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Sander, F.M. (2004). Psychoanalytic Couple Therapy: Classical Style. Psychoanal. Inq., 24(3):373-386.

(2004). Psychoanalytic Inquiry, 24(3):373-386

Psychoanalytic Couple Therapy: Classical Style

Fred M. Sander, M.D.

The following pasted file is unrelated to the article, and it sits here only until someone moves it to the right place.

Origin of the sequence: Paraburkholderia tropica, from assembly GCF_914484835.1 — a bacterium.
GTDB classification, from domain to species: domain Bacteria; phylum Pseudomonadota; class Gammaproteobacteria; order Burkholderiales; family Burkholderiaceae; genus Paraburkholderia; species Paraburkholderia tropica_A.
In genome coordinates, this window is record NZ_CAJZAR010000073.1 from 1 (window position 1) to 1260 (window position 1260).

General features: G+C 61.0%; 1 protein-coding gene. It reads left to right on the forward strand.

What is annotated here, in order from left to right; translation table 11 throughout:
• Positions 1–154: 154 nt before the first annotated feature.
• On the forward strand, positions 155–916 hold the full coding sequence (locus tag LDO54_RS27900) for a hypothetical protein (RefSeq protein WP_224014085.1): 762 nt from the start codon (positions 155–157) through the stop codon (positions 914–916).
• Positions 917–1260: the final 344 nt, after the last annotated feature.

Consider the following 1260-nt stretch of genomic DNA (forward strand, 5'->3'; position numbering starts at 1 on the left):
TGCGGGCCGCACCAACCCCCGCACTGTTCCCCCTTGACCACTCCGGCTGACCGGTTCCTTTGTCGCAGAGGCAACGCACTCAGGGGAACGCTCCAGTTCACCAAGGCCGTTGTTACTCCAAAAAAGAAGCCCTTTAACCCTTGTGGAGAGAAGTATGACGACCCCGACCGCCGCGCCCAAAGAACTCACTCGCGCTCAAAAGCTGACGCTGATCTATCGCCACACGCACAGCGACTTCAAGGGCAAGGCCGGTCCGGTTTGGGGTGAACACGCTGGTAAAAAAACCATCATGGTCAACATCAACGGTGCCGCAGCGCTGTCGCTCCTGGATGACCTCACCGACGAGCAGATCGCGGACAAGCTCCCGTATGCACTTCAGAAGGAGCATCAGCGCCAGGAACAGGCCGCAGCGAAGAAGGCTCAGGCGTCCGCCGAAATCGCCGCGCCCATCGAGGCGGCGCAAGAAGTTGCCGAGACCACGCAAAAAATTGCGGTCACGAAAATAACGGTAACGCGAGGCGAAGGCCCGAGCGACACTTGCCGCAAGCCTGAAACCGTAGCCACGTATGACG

In this essay, the core concepts of psychoanalysis are set forth as the context for the application of classical psychoanalytic theory to the practice of couple therapy. Infantile sexuality and aggression are shown to have a powerful role in the interpersonal lives of family members. The repetition compulsion structures marital interaction and intergenerational dynamics. The intrapsychic emphasis of classical ego-psychology is viewed in the interpersonal arena, and the author suggests adding to the Oedipus and Narcissus myths a myth that resonates with this shift in emphasis. In introducing the “Pygmalion-Galatea process,” the author captures the universal attempt to change the psychic dynamics of the other or others. This ultimately mutual process begins with the infant's mirroring of its caretakers—which includes language acquisition. Much of human interaction is fueled by subsequent attempts to create others in our own images of them and by their reactive compliance or resistance to that dynamic. Three case illustrations are presented to show how these phenomena manifest themselves in marital interaction and in dreams.

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